Even if you consider a complaint unjustified or just plain trivial, you need to take it seriously and respond appropriately. A dismissive or unprofessional response could result in a failure to resolve the complaint as well as negative publicity for your practice and it may invite criticism from the ombudsman.
According to the Medical Defence Union (MDU), over 90% of GP complaints are resolved locally, but the Health Service Ombudsman for England still received 2,951 complaints about GPs during 2011-12, an 18% rise on the previous year.1 Most were advised that they first needed to complain to their practice but of the 65 cases the Ombudsman investigated, 80% were upheld. This prompted a call for:
- Better communication with complainants.
- A willingness to apologise.
- Better complaints handling.
Your complaints procedure
Your ability to manage complaints effectively depends largely on your practice’s complaints procedure. If you have not reviewed this for some time, it is a good idea to see how it measures up.
Consider the last few complaints your practice received – did following the procedure make you feel comfortable and in control, or at the mercy of events? Did anything happen that wasn’t covered in the procedure? Did staff understand the procedure and how it applied to them? And most importantly, did it help you to resolve the problem to the patient’s satisfaction? If the answer to any of these questions is no, it may be time for a reappraisal.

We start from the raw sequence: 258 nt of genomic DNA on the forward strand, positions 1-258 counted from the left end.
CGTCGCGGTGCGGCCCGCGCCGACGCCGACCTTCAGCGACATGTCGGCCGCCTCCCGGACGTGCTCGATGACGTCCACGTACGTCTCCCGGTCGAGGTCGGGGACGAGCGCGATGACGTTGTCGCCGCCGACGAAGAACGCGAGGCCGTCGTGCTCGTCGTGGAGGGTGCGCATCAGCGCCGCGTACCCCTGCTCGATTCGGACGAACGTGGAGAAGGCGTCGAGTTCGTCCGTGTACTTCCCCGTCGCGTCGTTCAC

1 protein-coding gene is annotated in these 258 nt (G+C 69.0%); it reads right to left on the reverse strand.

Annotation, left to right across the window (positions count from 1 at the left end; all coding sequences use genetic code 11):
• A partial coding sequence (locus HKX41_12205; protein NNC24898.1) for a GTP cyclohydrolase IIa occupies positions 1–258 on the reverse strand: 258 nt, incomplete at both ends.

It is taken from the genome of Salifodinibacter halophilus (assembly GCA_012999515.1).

Your complaints procedures should follow the Local Authority Social Services and National Health Service Complaints (England) Regulations 2009 (or the equivalent regulations in Wales, Scotland and Northern Ireland). Based on the most common queries from MDU GP practice members, we suggest it includes the following points:
Complaints manager and responsible person
Identify the practice complaints manager and the responsible person (usually a senior partner). The latter must ensure the practice complies with the complaints procedure and signs off complaint responses. This can be the same person as the complaints manager, but we suggest that the roles are kept separate if possible.